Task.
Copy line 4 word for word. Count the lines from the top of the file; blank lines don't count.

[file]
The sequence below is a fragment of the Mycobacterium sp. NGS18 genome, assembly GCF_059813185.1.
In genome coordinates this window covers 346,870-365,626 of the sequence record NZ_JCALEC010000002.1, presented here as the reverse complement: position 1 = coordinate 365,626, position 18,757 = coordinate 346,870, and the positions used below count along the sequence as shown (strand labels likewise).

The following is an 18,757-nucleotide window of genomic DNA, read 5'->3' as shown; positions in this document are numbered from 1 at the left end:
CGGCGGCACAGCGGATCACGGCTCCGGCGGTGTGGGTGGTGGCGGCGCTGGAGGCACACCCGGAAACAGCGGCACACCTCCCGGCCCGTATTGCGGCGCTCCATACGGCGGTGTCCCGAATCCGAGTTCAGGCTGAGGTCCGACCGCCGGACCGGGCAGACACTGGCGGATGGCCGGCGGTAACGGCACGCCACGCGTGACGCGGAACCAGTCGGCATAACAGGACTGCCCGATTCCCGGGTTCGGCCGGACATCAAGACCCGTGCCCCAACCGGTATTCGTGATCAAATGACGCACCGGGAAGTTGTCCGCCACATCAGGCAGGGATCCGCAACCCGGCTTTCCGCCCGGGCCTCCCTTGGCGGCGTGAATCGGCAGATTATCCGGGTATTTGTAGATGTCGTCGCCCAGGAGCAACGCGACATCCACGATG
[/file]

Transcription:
CGGCGGCACAGCGGATCACGGCTCCGGCGGTGTGGGTGGTGGCGGCGCTGGAGGCACACCCGGAAACAGCGGCACACCTCCCGGCCCGTATTGCGGCGCTCCATACGGCGGTGTCCCGAATCCGAGTTCAGGCTGAGGTCCGACCGCCGGACCGGGCAGACACTGGCGGATGGCCGGCGGTAACGGCACGCCACGCGTGACGCGGAACCAGTCGGCATAACAGGACTGCCCGATTCCCGGGTTCGGCCGGACATCAAGACCCGTGCCCCAACCGGTATTCGTGATCAAATGACGCACCGGGAAGTTGTCCGCCACATCAGGCAGGGATCCGCAACCCGGCTTTCCGCCCGGGCCTCCCTTGGCGGCGTGAATCGGCAGATTATCCGGGTATTTGTAGATGTCGTCGCCCAGGAGCAACGCGACATCCACGATG